New Message

Narayan S. Raja raja at galileo.IFA.Hawaii.Edu
Wed Oct 2 01:03:31 UTC 1996

On Wed, 2 Oct 1996, Peter J. Claus wrote:

> A colleague asked me about the significance of the
> repeated phrase in a particular Buddhist sutra.  It
> begins each of the discourses of the Buddha, after he
> arrived at a meeting place and is greeted.  The phrase
> is translated:
> "He (the questioner) bared his right shoulder and
> clasped his hands ...."
> What is the significance of "baring the right
> shoulder"?  It is not, to my knowledge, a practice
> found generally in India today, nor even in
> ethnographic literature.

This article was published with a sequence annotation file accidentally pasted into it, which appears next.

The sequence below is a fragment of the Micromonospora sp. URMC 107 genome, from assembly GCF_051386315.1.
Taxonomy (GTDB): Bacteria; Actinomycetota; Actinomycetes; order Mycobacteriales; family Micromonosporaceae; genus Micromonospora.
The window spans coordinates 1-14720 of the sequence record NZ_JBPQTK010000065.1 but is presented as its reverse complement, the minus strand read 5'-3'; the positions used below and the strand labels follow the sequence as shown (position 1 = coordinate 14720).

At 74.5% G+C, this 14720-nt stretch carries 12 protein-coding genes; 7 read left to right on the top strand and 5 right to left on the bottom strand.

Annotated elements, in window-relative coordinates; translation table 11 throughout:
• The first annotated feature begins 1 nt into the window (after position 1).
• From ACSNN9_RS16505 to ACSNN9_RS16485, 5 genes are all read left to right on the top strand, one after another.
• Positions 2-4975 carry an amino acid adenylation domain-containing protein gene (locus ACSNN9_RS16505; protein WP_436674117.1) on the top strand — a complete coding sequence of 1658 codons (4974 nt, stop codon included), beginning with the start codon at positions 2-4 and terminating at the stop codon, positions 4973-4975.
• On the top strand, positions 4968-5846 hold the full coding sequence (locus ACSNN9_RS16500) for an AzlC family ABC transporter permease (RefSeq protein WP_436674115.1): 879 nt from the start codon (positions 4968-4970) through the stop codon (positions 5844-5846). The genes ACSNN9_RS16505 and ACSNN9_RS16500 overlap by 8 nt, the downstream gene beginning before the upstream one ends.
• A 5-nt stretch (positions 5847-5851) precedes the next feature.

In some South Indian temples (especially in Kerala, 
but also in Tamil Nadu) males are required to remove 
their upper body clothing before entering the temple.  
An example is the famous Guruvayoor temple in Kerala.

Also, when meeting the "Aandavan", a highly-respected 
religious figure among the Tamil Srivaishnava
community, it was proper respectful etiquette for all 
of us males to remove our upper clothing and be 

I have no idea if this custom is directly related to 
the practice mentioned in your Buddhist sutra, but 
based on my upbringing, I would have imagined that
it is a similar gesture of respect. 



More information about the INDOLOGY mailing list